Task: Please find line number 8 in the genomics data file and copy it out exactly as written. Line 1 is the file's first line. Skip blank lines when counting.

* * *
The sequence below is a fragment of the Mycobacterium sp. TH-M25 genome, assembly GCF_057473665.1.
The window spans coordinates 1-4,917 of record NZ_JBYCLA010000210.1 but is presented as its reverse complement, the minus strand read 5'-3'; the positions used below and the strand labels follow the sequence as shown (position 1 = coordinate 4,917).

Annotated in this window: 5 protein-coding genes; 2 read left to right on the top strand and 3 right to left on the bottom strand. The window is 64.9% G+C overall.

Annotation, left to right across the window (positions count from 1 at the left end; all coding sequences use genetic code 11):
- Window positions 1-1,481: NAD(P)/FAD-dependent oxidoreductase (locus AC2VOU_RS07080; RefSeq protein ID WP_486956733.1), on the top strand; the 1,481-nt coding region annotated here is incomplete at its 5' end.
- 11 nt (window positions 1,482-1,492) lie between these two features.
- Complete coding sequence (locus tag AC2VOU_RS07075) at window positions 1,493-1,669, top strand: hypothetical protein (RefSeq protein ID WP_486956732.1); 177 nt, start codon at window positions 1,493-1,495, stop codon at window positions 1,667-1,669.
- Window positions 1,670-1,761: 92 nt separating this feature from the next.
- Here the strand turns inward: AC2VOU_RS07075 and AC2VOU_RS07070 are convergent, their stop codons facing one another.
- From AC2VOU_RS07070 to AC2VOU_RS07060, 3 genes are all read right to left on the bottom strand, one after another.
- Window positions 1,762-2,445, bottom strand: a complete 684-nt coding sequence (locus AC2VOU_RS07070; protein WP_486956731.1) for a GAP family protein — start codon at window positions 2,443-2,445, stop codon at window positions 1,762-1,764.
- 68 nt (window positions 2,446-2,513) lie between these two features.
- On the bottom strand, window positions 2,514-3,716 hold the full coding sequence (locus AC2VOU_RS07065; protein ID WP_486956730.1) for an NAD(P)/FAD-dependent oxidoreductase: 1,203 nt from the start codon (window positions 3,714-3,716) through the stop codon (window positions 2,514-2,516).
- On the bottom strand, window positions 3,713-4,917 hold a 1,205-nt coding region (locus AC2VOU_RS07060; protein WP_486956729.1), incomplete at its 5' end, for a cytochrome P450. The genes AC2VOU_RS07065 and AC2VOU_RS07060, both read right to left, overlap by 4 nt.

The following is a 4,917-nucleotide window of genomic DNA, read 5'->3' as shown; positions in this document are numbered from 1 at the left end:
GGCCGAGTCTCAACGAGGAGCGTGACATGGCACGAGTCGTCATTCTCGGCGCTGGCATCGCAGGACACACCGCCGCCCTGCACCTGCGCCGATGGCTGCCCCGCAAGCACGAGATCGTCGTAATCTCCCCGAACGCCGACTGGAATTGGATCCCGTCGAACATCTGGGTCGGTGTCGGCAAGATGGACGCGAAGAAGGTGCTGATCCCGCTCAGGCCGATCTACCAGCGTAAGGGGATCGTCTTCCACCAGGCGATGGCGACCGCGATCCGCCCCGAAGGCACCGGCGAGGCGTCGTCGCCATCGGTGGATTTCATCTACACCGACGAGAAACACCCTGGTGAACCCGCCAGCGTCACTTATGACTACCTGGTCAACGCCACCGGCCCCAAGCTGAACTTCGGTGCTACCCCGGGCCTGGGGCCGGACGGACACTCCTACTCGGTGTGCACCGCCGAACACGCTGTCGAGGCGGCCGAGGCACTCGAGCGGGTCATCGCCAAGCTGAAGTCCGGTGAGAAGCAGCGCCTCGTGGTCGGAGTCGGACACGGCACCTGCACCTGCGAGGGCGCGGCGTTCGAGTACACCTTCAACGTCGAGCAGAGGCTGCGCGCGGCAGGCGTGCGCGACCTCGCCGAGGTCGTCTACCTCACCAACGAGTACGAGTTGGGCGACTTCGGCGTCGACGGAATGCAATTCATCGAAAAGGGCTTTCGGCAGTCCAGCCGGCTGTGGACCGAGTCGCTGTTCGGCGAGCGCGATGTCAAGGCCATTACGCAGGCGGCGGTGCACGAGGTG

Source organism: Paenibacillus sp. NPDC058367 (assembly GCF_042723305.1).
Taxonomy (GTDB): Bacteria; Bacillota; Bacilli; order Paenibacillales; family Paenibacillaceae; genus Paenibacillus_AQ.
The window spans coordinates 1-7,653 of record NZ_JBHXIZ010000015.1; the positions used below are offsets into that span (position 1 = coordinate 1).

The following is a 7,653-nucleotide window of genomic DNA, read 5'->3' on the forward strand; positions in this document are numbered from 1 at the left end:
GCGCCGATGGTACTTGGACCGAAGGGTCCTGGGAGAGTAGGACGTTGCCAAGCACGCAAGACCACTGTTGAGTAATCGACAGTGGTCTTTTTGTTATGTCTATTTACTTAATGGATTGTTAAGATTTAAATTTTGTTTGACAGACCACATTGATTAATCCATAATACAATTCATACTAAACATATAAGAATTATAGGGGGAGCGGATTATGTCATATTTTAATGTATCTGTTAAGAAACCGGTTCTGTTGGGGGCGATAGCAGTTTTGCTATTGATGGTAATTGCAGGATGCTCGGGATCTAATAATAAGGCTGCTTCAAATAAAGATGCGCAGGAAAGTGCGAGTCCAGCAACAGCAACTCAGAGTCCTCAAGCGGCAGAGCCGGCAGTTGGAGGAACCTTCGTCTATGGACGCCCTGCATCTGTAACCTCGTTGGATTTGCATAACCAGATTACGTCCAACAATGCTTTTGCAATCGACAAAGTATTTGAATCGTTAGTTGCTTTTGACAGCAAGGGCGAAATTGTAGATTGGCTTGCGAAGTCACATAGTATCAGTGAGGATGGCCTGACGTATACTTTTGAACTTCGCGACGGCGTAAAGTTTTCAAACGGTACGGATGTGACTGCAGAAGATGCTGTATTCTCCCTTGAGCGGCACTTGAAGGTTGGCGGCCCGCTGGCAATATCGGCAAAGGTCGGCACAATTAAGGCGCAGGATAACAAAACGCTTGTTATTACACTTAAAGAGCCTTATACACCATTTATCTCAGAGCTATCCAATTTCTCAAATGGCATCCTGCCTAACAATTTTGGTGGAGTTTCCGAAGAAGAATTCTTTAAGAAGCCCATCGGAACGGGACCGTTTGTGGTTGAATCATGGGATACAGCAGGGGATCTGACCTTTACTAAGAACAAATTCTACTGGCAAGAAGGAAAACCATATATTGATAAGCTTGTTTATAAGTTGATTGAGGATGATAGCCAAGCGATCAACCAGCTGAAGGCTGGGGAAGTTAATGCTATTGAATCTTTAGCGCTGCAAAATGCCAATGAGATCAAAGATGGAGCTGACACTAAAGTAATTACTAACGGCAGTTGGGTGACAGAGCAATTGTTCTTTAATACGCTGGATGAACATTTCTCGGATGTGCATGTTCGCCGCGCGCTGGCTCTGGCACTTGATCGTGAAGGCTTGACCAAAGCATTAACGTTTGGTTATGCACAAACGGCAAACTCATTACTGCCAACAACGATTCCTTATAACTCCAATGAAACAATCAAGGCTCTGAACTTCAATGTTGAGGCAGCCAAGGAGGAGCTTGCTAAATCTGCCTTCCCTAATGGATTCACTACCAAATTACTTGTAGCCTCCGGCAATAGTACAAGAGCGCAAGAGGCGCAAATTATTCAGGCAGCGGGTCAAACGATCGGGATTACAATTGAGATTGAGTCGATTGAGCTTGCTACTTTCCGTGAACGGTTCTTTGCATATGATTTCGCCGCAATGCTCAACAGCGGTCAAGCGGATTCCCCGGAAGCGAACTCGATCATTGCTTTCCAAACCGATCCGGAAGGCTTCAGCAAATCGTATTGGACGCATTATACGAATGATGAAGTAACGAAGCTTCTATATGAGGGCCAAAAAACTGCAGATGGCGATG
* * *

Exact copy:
- Window positions 1,670-1,761: 92 nt separating this feature from the next.